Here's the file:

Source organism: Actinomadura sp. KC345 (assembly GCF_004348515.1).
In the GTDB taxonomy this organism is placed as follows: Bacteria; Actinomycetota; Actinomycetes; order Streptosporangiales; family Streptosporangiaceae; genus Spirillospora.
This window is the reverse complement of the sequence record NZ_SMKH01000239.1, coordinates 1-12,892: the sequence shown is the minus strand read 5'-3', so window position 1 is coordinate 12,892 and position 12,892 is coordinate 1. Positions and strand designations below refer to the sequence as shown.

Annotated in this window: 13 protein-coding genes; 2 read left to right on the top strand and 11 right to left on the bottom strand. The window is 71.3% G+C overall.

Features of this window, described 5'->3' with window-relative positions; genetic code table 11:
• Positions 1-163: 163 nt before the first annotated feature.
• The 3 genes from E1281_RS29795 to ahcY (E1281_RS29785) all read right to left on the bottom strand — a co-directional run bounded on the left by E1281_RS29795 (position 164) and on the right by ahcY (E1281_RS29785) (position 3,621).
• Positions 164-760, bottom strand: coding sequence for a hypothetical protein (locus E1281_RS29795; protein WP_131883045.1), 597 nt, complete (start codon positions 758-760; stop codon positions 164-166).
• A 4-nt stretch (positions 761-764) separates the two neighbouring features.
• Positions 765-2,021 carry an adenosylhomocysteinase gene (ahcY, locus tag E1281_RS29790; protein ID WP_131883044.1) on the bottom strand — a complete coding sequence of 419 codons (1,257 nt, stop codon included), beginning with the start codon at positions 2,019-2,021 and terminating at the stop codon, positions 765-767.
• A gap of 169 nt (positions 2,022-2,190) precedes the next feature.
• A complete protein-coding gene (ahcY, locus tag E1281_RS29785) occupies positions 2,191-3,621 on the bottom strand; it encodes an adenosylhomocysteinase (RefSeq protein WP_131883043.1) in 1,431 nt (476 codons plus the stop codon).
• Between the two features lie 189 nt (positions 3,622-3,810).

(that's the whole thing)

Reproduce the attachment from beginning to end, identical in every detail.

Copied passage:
Source organism: Actinomadura sp. KC345 (assembly GCF_004348515.1).
In the GTDB taxonomy this organism is placed as follows: Bacteria; Actinomycetota; Actinomycetes; order Streptosporangiales; family Streptosporangiaceae; genus Spirillospora.
This window is the reverse complement of the sequence record NZ_SMKH01000239.1, coordinates 1-12,892: the sequence shown is the minus strand read 5'-3', so window position 1 is coordinate 12,892 and position 12,892 is coordinate 1. Positions and strand designations below refer to the sequence as shown.

Annotated in this window: 13 protein-coding genes; 2 read left to right on the top strand and 11 right to left on the bottom strand. The window is 71.3% G+C overall.

Features of this window, described 5'->3' with window-relative positions; genetic code table 11:
• Positions 1-163: 163 nt before the first annotated feature.
• The 3 genes from E1281_RS29795 to ahcY (E1281_RS29785) all read right to left on the bottom strand — a co-directional run bounded on the left by E1281_RS29795 (position 164) and on the right by ahcY (E1281_RS29785) (position 3,621).
• Positions 164-760, bottom strand: coding sequence for a hypothetical protein (locus E1281_RS29795; protein WP_131883045.1), 597 nt, complete (start codon positions 758-760; stop codon positions 164-166).
• A 4-nt stretch (positions 761-764) separates the two neighbouring features.
• Positions 765-2,021 carry an adenosylhomocysteinase gene (ahcY, locus tag E1281_RS29790; protein ID WP_131883044.1) on the bottom strand — a complete coding sequence of 419 codons (1,257 nt, stop codon included), beginning with the start codon at positions 2,019-2,021 and terminating at the stop codon, positions 765-767.
• A gap of 169 nt (positions 2,022-2,190) precedes the next feature.
• A complete protein-coding gene (ahcY, locus tag E1281_RS29785) occupies positions 2,191-3,621 on the bottom strand; it encodes an adenosylhomocysteinase (RefSeq protein WP_131883043.1) in 1,431 nt (476 codons plus the stop codon).
• Between the two features lie 189 nt (positions 3,622-3,810).